Edward Bond directed this production. It is his baby, but he has made the mistake of all overindulgent parents, ignoring its flaws and seeing greatness where there is only something barely average. In the hands of a different director, perhaps some judicious pruning and better dramaturgy could result in an interesting and provocative piece.

As it stands, Dea is an ungainly, self-indulgent, awkward sequence of brutality and boredom that is memorable for all the wrong reasons.

A View From Islington North Review

Arts Theatre 26 May – 2 July.  Reviewed by Claire Roderick

This evening of political satire has its moments, but with 5 pieces by 5 different writers, the quality is variable.

The show begins with The Mother by Mark Ravenhill. Written in 2007, the piece has lost none of its power as we watch two hapless soldiers trying to inform a woman of the death of her son. Sarah Alexander is heartbreaking as the mother who launches into hysterical foul mouthed rants and tries every diversionary tactic she can to avoid hearing their words. As great as this is, this is the part of the production that, for me, doesn’t fit in. Yes, it brings home that real lives are lost because of political gamesmanship, but the final moments of dramatic and pure grief are immediately pushed aside and dismissed as the next, lighter, item begins – just like TV news I suppose.

Tickets Are Now On Sale by Caryl Churchill is a two-hander with a middle class jolly couple having a chat, which repeats with corporate slogans, soundbites and jargon replacing normal speech. A dig at corporate sponsorship, but ends up just feeling like filler as the set is changed.

The Accidental Leader by Alistair Beaton, is where the belly laughs begin. Bruce Alexander’s backbencher is in a pub quietly pulling strings and orchestrating a mass resignation of MPs in protest at their leader, who, to the party’s horror, appears to have principles and cares about more than just winning the next election. No names are used; they don’t need to be. This is what people imagine is going on in the Labour party, and the public’s opinions about MP’s motives and the influence of the press on their decisions are played with cleverly. The writing is good, but unfortunately, after The Thick Of It and Yes Minister, it needs to be brilliant to make an impact, and this isn’t quite in that league.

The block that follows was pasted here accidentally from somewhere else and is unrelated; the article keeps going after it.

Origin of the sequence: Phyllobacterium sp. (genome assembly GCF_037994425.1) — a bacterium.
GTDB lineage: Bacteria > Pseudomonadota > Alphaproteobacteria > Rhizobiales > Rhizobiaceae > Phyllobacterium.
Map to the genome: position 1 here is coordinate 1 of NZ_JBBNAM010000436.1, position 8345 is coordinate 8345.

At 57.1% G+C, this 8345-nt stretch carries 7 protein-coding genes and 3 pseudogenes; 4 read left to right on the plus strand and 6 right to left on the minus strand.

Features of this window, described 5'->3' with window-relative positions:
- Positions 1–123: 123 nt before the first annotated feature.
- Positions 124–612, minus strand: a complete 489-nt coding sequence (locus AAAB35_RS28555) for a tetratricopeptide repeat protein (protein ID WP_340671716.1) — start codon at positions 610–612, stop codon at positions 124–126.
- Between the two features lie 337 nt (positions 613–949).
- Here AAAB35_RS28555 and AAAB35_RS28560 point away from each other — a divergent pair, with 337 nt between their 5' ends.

The standout play is Ayn Rand Takes A Stand by David Hare, with the wit and intelligence you would expect from his work. Ann Mitchell steals the show with her wonderfully languid, weird performance as Ayn Rand. At first, you’ll have no clue what is going on in this surreal white room. A Russian woman is regaling an uncomfortable looking man called Gideon with her views on selling oranges. Eventually it becomes clear that the man is George Osborne (Steve John Shepherd – managing to make Osborne seem human) and their talk turns to free market, free will and free speech. Enter Theresa May (Jane Wymark – spot on) and a gloriously absurd circular argument about free speech and May’s championing of it, as long as it doesn’t threaten “British values” begins. Rand then defends the need for immigration and free movement of labour from a purely capitalist viewpoint, but with wonderful emotion and eloquence. How Wymark reacts to all of this is brilliant.

How To Get Ahead In Politics by Stella Feehily suffers from following such a wonderful play. It’s not bad, dealing with a chief whip managing claims of sexual harassment against candidates, his devious solutions and the hypocrisy and double standards of political life, but it’s nothing we haven’t seen before. Again, Malcolm Tucker and Sir Humphrey Appleby cast long shadows.

The show ends with a fantastic song by Billy Bragg, No Buddy, No sung competently by the cast.

Directed by Max Stafford-Clark, A View From Islington North is an entertaining evening of satire, and worth going just to see Ann Mitchell ‘s amazing Ayn Rand.

Guys and Dolls Review

Grand Theatre, Leeds – 25 May 2016

I’ve never seen Guys and Dolls before so I’m not sure if I am upset this has passed me by or happy I have finally found this wonderful gem of a show.

Set in the 1950’s with some beautiful fashions and lovely costumes, Guys and Dolls tells a story of good versus evil.  Gamblers versus God.

Nathan Detroit (Maxwell Caulfield) a hustler looking for a place to hold a crap game has been engaged to Miss Adelaide, a dancer, for 14 years with no sign of a wedding.  Desperate to find $1000 he bets that Sky Masterton (Richard Fleeshman) won’t be able to take Sister Sarah Brown, the Salvationist, to Havana